When it came to learning elementary school math, Kasey Prichard lost it at fractions. Years later, when Prichard became a fifth-grade teacher, she decided to teach herself how to solve those problems that stumped her so many years ago.
Turns out there's more than one way to get to an answer.
For instance, rather than the traditional method of adding numbers in columns, addition might be better grasped by using a horizontal number line. Multiplication might be easier for those who use what's called the lattice technique.
Others might be able to come up with their own methods.
If it works, and students can explain just how they got their answer and repeat the process successfully, that's quite all right, Prichard said.
"It's called strategy or critical thinking," she said. "Those are qualities that are needed in today's global job market."
"As long as they get it and they become confident with math — that's what's important."
Now as a math coach at Chasco Elementary School in Port Richey, Prichard is sharing those techniques with parents and their children during Muffins and Math events held mornings before the start of the school day.
Math techniques, along with lessons in science and reading, are being served up with breakfast for students in grades 2-5 at these monthly sessions. The program, supported by Title 1 funding, is one of the ways the school is integrating parents into the learning process.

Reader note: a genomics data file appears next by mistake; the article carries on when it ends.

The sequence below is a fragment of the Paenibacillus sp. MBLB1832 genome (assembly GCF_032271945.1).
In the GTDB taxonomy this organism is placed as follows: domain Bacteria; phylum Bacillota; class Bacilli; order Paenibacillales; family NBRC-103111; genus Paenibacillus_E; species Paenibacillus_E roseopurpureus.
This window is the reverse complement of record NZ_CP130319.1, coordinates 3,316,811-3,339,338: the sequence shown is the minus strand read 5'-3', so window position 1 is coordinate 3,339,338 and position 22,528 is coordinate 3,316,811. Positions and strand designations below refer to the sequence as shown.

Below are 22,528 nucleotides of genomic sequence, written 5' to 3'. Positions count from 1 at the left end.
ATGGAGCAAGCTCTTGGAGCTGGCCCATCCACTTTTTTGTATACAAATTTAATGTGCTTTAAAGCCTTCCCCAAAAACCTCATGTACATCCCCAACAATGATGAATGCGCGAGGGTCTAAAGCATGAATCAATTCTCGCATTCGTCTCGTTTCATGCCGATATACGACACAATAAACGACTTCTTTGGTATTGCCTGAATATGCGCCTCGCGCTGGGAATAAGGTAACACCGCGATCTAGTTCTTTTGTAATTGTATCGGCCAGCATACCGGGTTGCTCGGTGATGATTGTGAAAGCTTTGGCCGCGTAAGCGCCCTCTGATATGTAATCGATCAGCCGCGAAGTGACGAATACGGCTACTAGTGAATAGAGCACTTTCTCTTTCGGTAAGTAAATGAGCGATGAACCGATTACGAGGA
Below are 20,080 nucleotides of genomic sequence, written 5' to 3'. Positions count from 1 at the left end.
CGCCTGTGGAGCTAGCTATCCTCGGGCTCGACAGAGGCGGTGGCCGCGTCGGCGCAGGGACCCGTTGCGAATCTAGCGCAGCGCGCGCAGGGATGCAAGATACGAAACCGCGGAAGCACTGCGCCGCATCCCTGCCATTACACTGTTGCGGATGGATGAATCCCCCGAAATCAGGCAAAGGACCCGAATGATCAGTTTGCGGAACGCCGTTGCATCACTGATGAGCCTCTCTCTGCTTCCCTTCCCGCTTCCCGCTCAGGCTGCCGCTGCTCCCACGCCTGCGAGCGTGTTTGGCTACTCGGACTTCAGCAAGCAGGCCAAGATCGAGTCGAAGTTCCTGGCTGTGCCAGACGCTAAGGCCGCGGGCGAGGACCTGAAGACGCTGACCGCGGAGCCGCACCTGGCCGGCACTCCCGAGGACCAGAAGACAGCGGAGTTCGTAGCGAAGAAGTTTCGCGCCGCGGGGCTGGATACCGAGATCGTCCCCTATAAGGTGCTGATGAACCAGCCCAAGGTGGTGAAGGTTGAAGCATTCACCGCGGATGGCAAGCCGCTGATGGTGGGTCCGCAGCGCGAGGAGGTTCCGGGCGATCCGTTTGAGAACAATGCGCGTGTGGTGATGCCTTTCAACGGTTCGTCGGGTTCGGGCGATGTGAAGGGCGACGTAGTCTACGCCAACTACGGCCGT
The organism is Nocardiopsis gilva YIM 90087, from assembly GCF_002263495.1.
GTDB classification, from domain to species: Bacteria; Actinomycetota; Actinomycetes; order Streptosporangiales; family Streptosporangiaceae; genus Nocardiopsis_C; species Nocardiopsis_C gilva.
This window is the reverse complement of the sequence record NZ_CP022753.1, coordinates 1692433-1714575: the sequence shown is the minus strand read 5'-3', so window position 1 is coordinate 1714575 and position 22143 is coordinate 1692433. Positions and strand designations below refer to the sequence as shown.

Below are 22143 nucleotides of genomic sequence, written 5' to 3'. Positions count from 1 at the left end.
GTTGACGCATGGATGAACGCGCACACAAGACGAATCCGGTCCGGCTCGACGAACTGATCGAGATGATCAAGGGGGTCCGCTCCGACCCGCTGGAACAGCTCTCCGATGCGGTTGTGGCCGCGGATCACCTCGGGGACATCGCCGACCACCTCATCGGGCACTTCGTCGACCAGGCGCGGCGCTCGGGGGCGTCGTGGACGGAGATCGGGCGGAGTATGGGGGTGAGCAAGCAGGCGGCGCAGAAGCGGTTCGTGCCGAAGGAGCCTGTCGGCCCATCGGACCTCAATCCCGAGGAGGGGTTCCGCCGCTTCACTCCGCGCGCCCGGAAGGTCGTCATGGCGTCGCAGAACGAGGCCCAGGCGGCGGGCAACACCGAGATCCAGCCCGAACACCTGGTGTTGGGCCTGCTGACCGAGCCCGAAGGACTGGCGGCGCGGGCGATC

"It's been well attended so far," Prichard said, noting that an average of 20 families attend each session to see what and how their children will be learning during the year. And while the kids head off to class, parents are welcome to stick around for another cup of coffee to learn the ways kids are solving problems these days and voice any concerns.
Muffins and Math uses game play between parents and their kids to reinforce what's being learned in classrooms.
"He's winning eight games to one," said Kevin Lynch as he played a rather competitive board game on liquid measurements — gallons, quarts and pints — with his son, Donovan, 8. "That's why he's smiling more than me right now."
"It's great — we get more familiar with what our children are learning in class and see the ways they are learning," said Richard White, who attended with his wife, Tricia, and their children, Ayanna, 8, and son, William, 10. "It's a whole lot different than when I was in school."
"I liked that I got to do activities about math," Ayanna said. "And I can learn more stuff."
Although traditional methods are still being taught, Prichard said, "new math" can be a stumbling block for parents who grew up using those old-fashioned ways.
"I look at some of this work, and I'm like, 'Wow, this is second grade — I have to learn to do it all over again,' " said Martine Compere, a certified nursing assistant who got a late start on her work day so she could attend last week's session with her daughter, Sarayia, 7.
Homework can be a befuddling experience for parents like Stacie Reinhart, who admits that she hasn't always been able to understand some of the methods laid out in her son Trenton's second-grade math book.
"He's always telling me that I'm not doing it right," Reinhart said. "Now he can't say that anymore."